Social pundits keep telling us Americans are refusing to ‘go back to work’ as the Covid pandemic subsides. Employers are scrambling for workers but no one’s applying.
I can see why, I am a proud refusenik myself. But I had the financial resources to do this, a retirement pension and Social Security. I did not WANT to retire, but it was clear my employers were eager to see me go so they could replace me with a younger worker at a lower salary. I may be mistaken, but after a long and productive career in high tech, I suddenly got the impression my boss was doing everything he could to to get me to leave. In my judgement, this did not seem to be solely a consequence of my personal situation; I felt it was happening all over to aging Boomers like me. I knew if I lost my job I would never be able to replace it with a similar one. Thirty years ago, I was laid off from a posh Silicon Valley programmer position; it took me over a year to get a new job, and another five to get my career back on track. This kind of recovery is no longer possible, not just for my demographic, but for anybody.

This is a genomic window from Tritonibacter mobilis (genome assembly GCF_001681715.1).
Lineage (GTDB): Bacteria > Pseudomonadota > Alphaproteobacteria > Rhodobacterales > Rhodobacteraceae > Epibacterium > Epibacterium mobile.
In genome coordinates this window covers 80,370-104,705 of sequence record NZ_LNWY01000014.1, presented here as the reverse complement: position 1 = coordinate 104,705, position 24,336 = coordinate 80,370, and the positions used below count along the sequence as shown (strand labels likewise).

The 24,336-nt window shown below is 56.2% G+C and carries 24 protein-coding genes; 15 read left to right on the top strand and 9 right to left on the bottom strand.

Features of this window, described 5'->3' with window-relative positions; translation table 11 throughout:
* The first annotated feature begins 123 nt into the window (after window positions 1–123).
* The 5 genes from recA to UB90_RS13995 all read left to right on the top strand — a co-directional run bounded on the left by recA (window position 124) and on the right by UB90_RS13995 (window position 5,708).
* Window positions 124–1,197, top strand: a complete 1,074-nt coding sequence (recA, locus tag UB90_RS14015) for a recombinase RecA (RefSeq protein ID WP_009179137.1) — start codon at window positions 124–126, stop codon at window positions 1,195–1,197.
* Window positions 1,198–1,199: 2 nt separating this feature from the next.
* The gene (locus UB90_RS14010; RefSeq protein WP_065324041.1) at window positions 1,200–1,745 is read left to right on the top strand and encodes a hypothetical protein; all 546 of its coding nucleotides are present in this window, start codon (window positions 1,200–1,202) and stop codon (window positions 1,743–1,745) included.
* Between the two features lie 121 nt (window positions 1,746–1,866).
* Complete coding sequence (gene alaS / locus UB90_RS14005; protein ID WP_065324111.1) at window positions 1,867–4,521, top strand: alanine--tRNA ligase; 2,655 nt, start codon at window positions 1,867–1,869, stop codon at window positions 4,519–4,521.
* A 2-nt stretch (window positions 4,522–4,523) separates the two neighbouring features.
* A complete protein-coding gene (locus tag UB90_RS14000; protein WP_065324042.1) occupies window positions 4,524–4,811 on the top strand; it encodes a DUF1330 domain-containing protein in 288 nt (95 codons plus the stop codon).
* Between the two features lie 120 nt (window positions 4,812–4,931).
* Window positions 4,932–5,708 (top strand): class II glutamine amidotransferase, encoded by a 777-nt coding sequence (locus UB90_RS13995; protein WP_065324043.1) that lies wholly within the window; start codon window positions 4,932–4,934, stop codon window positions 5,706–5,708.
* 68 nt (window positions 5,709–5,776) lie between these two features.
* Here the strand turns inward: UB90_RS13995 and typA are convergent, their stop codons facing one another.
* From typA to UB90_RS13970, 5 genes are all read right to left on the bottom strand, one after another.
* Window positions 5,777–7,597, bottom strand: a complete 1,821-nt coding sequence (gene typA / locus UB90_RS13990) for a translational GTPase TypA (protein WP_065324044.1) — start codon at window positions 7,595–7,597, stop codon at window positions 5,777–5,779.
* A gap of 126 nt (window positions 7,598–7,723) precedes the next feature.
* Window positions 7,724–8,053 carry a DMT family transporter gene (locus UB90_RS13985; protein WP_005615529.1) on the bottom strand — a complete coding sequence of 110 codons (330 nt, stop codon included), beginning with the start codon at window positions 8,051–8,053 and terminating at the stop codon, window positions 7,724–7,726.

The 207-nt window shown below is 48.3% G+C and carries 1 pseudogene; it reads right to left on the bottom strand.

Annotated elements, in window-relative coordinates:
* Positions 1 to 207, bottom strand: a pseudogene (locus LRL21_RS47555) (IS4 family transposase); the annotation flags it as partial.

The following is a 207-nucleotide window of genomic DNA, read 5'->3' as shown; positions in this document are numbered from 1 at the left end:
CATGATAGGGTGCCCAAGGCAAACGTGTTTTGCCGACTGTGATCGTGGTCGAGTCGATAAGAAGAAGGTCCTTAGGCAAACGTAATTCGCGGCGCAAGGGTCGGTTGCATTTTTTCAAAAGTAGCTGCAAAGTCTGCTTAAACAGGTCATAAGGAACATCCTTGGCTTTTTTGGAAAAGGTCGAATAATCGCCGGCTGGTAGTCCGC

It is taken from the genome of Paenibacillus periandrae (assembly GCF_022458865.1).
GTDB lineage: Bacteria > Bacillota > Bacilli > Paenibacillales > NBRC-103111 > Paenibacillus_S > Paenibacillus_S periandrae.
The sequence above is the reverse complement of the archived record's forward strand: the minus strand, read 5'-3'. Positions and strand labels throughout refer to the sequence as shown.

So in 2010 I took early retirement, as soon as I was legally and financially able to do so. I realized that at 62 I would no longer be able to get back up on the treadmill. Still, the ‘average’ worker does not have my resources. So how are these people supporting themselves? Have they moved in with their parents? Are they relying on their wives’ income? Or are they surviving on their savings? Are they ALL going to grad school, or becoming entrepreneurs?
Everybody is talking about how people are dropping out of the work force, but no one seems to know how they are paying the bills.